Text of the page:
You are here: Central American Migration Research Initiative

Back to top

CAMRI image

While overall apprehensions at the U.S.-Mexico border remain at historic lows, the flow of unauthorized Central American migrants-many of them unaccompanied minors and families-continues at record levels. This demographic shift comes amidst congressional paralysis on comprehensive immigration reform, divergent state and local community responses to migrant resettlement, and contentious debate in Washington over the use of executive action to overhaul the nation's broken immigration system. Together with community and university partners, CLALS is undertaking a set of projects to better understand the factors driving migration from Central America, the well-being of migrants, and the impact of increased migration on communities across the U.S. Understanding the magnitude and unique nature of migrant flows from Central America is thus essential to addressing the policy challenges associated with shifting trends in immigration to the U.S.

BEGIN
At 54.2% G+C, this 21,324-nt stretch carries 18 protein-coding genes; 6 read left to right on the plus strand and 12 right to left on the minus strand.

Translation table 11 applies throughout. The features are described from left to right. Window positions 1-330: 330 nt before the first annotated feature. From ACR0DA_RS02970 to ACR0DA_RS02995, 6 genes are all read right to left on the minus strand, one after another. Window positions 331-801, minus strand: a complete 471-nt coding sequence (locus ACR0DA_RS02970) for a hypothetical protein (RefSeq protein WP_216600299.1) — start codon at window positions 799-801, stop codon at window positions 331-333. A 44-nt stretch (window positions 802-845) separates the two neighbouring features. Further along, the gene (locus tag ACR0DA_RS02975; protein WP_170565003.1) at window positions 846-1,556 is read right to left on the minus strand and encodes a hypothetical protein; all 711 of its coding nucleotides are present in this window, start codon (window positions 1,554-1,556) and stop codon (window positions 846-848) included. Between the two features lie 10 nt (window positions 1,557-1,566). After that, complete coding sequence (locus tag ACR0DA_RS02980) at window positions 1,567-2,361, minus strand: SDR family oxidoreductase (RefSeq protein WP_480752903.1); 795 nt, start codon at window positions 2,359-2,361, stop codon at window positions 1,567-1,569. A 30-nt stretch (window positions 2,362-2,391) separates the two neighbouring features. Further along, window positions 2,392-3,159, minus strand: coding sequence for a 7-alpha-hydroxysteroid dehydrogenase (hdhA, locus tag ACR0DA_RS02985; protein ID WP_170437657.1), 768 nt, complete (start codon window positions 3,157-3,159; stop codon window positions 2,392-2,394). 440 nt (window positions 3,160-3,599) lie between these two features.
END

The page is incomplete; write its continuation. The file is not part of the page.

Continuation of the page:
Center projects continue to explore the conditions motivating the migration of Central American minors and their families, their safety and welfare during the migration journey, and their experiences upon arriving in the U.S. Research on the circumstances driving migration is contributing to the Center's efforts to inform legal decision-making on the tens of thousands of cases that have overwhelmed the U.S. immigration system. Projects under the umbrella of this initiative are also analyzing the educational, legal, and social services needed to address the increase in arrivals in receiving communities across the country.


Household Contexts and School Integration project represented by puzzle with missing piece

Household Contexts & School Integration of Resettled Youth

Learn More

CARPA project logo

Central American Refugee & Policy Assistance Project

Learn More

BTI Project logo 640x366

Central American Migration & U.S. Communities

Learn More

Asylum Decision Making project logo

Country Conditions in Central America & Asylum Decision-Making

Learn More